- The Washington Times - Thursday, November 15, 2012

State and national Republican Party officials are getting behind Rep. Allen B. West’s call for a recount of all early votes in St. Lucie County, Fla., saying it would be “unconscionable” not to answer lingering questions about the results, which show the outspoken GOP lawmaker trailing Democratic challenger Patrick Murphy.

The latest count shows Mr. West about 1,900 votes behind Mr. Murphy, but the incumbent points to problems with St. Lucie, where officials have already recounted ballots from three days of early voting, but where Mr. West wants a full count. The race remains one of just a handful of House contests from the Nov. 6 vote that are not formally decided.

The congressman has gone to court to ask for the full recount, and his case is slated for a hearing on Friday.

“The supervisor of elections owes it to the people that elected her to count all of their votes that were cast early in the 2012 election cycle,” Florida Republican Party Chairman Lenny Curry said in a statement Thursday. “She has already admitted there was a problem with the counting process and announced she would count all the votes. It makes no sense to arbitrarily cut off the counting process before it was finished.”

Mr. West’s complaints about the race are beginning to gain broader attention, with Florida Secretary of State Ken Detzner dispatching auditors to examine voting in St. Lucie.

Mr. Curry’s statement came a day after Republican National Committee Chairman Reince Priebus issued his own statement supporting Mr. West’s call for an early-ballot recount, saying that’s the best way to convince voters the election was fair.

“This is not about any one candidate,” Mr. Priebus said. “It is about preserving and protecting the integrity of our democratic system. Regardless of the outcome, voters have the right to know the process was fair and that the results accurately reflect their will.”

Mr. West’s lawyers sent a letter to Mr. Detzner on Thursday saying that they have questions relating to nearly 1,000 votes after looking at absentee and early-voting records.

Several conservative leaders said they support Mr. West’s demand for a recount.

“I agree with West,” said Al Cardenas, chairman of the American Conservative Union and former chairman of the Florida GOP. “This is not just one candidate’s sour grapes. We need to get to the bottom of this, since the election results in Philadelphia, Cleveland, etc. smell rotten.”

Gertrude Walker, supervisor of elections in St. Lucie, has acknowledged problems, but said last weekend’s partial recount set that straight. In court filings this week, she said she is following the procedures laid out in Florida law and doesn’t have the authority to order a full recount right now.

She said Mr. West should wait until the results are certified, then challenge Mr. Murphy’s election.

Mr. West, a onetime Army lieutenant colonel who emerged as a hero of the anti-tax tea party movement when he entered the House two years ago, held a lead in early vote counts on election night. But by the time all precincts reported, he was down by about 2,400 votes. On Sunday, election officials recounted some of St. Lucie’s early-voting ballots and subtracted 667 votes from Mr. Murphy and 132 from Mr. West, for a net gain of 535 votes for the incumbent.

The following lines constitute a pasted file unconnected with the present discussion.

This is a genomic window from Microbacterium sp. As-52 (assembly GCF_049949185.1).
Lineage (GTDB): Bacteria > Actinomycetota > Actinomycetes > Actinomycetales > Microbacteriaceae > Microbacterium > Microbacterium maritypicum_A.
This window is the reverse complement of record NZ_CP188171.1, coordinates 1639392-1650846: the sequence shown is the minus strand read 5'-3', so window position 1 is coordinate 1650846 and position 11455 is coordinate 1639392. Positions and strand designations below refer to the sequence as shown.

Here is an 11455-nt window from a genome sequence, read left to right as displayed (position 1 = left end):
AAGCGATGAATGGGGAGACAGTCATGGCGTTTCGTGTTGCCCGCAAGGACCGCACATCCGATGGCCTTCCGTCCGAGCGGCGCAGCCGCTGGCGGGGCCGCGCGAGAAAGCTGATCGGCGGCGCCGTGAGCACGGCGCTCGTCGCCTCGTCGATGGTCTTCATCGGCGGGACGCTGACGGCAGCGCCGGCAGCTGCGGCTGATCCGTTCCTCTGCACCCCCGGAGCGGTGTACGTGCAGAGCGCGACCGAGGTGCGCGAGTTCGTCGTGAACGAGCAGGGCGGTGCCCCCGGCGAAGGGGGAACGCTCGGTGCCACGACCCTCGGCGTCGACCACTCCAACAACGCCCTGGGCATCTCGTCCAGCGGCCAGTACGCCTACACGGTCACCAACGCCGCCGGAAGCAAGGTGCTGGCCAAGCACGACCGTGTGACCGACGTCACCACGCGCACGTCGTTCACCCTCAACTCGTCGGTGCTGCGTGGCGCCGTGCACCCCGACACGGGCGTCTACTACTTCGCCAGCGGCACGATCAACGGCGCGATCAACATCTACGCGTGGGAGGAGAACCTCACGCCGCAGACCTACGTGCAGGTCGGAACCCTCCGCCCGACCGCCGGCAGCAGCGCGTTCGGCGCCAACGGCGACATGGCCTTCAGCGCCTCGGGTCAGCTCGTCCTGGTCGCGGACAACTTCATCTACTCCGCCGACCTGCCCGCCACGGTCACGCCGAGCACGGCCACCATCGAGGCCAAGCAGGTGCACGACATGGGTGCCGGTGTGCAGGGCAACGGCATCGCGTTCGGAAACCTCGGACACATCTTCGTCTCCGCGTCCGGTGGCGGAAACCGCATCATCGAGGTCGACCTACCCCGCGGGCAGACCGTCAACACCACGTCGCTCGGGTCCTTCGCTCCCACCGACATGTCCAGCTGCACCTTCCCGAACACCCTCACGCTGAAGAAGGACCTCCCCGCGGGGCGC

The new total still leaves Mr. West just outside the margin that under state law would trigger an automatic recount of all ballots across the entire district.

The 18th Congressional District spans all or parts of three counties, but only St. Lucie’s early-voting ballots are in question.

The county is scheduled to certify its results and send them on to the state, which will do a final certification on Tuesday.

The Florida Democratic Party didn’t return a message seeking comment on the escalating situation.

Mr. West has proved a stellar fundraiser, taking in millions of dollars for his re-election bid. Mr. Murphy, who attended a Capitol Hill orientation program for incoming freshmen this week, has sent out his own plea asking his supporters to contribute to what he said will likely be a long legal battle with Mr. West.

Florida, whose vote-counting problems were famously highlighted in the presidential election of 2000, encountered more problems in this year’s voting. Gov. Rick Scott has asked Mr. Detzner to investigate this year’s glitches, including long lines on Election Day in which some voters reportedly waited eight hours or more to vote.

Florida was the last state to report its presidential election totals, only officially announcing that President Obama narrowly won the state on Saturday, four days after the election.

• Ralph Z. Hallow contributed to this report from Las Vegas.

• Stephen Dinan can be reached at sdinan@washingtontimes.com.

• Sean Lengell can be reached at slengell@washingtontimes.com.

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